Cornwell is probably better known as a mural painter, an American version
of Frank Brangwyn. In fact he once rented a studio in London from Brangwyn.
His work was seen in the 1939 World's Fair (the General Motors Building),
and in Radio City, New York, among other sites. He also undertook masses
of advertising work and got particularly involved in imagery for the
promotion of War Bonds. His work is technically fascinating. In Watson's
book on Forty Illustrators (1946) he reveals that he makes a photostat
of his oil study for a piece and projects it on to the canvas (with
an epidiascope) to assist in drawing the major lines of the composition.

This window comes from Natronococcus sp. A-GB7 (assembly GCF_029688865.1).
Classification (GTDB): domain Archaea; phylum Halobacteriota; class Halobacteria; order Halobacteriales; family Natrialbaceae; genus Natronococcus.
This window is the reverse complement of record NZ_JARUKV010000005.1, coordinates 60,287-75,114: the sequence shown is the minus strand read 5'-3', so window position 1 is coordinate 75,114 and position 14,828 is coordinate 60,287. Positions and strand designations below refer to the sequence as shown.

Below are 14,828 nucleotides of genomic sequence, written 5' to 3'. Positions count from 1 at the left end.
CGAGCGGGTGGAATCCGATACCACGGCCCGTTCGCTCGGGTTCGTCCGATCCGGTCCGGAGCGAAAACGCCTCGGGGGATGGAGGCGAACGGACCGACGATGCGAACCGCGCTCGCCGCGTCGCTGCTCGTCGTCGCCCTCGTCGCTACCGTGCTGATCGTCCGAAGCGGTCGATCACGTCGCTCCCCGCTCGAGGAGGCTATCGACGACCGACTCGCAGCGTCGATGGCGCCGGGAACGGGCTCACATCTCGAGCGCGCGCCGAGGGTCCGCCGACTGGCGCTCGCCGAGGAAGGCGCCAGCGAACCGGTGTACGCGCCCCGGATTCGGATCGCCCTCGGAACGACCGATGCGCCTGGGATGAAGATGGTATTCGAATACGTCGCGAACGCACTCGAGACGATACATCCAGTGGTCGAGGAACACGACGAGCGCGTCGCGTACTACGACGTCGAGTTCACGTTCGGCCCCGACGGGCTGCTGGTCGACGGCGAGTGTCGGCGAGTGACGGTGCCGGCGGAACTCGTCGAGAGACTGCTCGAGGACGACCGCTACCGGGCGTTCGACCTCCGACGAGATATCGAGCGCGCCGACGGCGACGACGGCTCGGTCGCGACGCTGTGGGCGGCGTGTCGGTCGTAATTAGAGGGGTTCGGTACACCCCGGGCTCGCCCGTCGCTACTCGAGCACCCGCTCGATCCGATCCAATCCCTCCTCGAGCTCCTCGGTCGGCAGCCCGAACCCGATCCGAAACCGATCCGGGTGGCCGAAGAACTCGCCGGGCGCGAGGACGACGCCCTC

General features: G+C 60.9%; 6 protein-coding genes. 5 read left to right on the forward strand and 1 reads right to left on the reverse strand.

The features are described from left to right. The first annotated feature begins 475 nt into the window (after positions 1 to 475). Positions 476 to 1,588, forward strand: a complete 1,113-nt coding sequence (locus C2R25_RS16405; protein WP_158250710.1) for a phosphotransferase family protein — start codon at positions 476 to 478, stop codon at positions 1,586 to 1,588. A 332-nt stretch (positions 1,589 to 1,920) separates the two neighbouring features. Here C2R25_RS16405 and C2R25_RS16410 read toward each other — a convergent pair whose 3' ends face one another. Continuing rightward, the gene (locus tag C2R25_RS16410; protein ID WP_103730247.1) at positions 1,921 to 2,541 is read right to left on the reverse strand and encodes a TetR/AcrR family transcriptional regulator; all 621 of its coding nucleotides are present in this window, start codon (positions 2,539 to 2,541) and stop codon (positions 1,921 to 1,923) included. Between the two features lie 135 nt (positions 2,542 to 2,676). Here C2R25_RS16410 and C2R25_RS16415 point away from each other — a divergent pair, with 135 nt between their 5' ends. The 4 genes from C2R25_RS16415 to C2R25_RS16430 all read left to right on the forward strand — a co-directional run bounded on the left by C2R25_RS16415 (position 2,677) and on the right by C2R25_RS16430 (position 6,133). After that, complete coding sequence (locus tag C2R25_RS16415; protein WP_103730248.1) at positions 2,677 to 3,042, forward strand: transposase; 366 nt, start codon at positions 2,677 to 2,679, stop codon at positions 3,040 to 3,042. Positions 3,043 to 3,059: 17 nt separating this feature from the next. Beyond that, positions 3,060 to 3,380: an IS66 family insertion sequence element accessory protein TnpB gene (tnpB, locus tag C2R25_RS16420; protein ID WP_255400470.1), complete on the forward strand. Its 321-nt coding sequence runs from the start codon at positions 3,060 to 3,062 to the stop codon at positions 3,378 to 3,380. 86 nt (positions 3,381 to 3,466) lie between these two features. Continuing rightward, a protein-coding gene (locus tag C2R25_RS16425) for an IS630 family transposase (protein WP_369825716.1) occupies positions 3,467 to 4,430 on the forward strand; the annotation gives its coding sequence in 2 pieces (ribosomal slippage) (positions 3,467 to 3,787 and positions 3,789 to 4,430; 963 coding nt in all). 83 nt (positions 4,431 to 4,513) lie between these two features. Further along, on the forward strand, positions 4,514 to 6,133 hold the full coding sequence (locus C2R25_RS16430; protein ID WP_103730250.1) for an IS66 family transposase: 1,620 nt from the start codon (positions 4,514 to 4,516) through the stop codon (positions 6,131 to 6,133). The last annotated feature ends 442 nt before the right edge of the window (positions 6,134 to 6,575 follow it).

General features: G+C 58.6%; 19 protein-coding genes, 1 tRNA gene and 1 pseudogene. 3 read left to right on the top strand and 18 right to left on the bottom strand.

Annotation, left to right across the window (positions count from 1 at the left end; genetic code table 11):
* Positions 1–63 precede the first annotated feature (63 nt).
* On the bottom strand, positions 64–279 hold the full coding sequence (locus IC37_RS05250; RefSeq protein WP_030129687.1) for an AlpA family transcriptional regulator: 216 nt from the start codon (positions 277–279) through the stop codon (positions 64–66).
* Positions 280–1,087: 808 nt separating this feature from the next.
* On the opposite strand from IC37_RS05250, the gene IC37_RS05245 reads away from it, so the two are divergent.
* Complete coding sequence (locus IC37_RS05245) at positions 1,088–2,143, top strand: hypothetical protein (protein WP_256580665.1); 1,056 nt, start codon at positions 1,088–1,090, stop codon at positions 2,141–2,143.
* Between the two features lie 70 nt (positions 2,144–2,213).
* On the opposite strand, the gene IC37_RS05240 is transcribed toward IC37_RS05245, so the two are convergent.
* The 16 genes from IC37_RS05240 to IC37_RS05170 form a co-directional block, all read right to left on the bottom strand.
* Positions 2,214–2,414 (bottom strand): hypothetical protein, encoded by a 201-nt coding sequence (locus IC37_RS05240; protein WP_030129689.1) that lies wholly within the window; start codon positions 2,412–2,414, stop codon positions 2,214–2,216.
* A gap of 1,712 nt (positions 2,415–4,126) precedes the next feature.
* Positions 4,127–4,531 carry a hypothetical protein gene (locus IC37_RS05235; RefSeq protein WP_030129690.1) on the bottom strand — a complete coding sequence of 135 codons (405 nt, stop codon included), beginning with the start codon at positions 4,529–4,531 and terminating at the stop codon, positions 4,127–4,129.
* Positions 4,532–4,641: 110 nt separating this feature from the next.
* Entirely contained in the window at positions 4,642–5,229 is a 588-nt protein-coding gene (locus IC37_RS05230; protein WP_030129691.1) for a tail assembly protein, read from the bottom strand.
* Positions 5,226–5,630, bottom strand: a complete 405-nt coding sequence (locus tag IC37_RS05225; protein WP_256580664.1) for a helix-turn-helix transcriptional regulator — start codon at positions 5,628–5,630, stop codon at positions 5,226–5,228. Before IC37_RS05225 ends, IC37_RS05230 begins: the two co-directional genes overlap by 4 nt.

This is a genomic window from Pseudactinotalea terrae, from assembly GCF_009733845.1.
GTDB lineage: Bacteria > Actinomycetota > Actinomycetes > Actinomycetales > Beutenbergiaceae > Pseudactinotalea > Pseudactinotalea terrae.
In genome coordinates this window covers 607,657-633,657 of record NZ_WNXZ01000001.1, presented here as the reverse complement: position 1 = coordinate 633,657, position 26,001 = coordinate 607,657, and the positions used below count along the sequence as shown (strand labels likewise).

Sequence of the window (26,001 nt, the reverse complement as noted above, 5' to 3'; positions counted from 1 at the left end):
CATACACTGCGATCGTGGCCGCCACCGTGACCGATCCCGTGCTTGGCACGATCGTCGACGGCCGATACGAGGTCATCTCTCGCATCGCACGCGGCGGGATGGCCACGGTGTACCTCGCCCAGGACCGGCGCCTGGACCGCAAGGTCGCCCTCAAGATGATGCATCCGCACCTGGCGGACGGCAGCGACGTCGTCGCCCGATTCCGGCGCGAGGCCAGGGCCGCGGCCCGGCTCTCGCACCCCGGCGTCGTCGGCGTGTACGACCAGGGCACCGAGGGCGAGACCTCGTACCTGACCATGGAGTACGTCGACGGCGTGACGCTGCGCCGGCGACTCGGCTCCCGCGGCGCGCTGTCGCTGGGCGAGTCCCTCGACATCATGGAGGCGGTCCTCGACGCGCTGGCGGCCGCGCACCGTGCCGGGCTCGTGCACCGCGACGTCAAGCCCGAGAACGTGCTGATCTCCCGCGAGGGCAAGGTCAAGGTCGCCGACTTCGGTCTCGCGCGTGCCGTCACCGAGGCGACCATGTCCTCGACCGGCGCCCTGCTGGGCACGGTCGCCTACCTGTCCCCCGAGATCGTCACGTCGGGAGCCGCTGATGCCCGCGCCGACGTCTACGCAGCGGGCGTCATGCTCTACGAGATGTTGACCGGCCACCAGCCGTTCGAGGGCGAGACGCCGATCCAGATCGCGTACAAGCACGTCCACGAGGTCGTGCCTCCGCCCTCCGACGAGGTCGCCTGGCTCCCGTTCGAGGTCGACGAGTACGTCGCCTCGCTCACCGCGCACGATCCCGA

In 1946 Cornwell admitted to over a thousand illustrations, usually
in oil colour. He paid tribute to Howard Pyle who is largely credited
with introducing the illustration executed in oil colour - back in the
days when a colour illustration in a magazine was a rarity and often
framed by the reader.
"An illustrator's task is to focus upon details, action, and effects
which are significant in a particular story. Cornwell finds a precise
pencil drawing, made on location, ten times more useful than a camera
left "Southampton Docks", April 1947 for the National
City Bank of New York .18 x 26cms.
middle War Bond advertisement by Cornwell, July 1944 for Fisher
Bodies (General Motors). 21 x 23 cms.
right unknown advertisement for a fruit company, undated.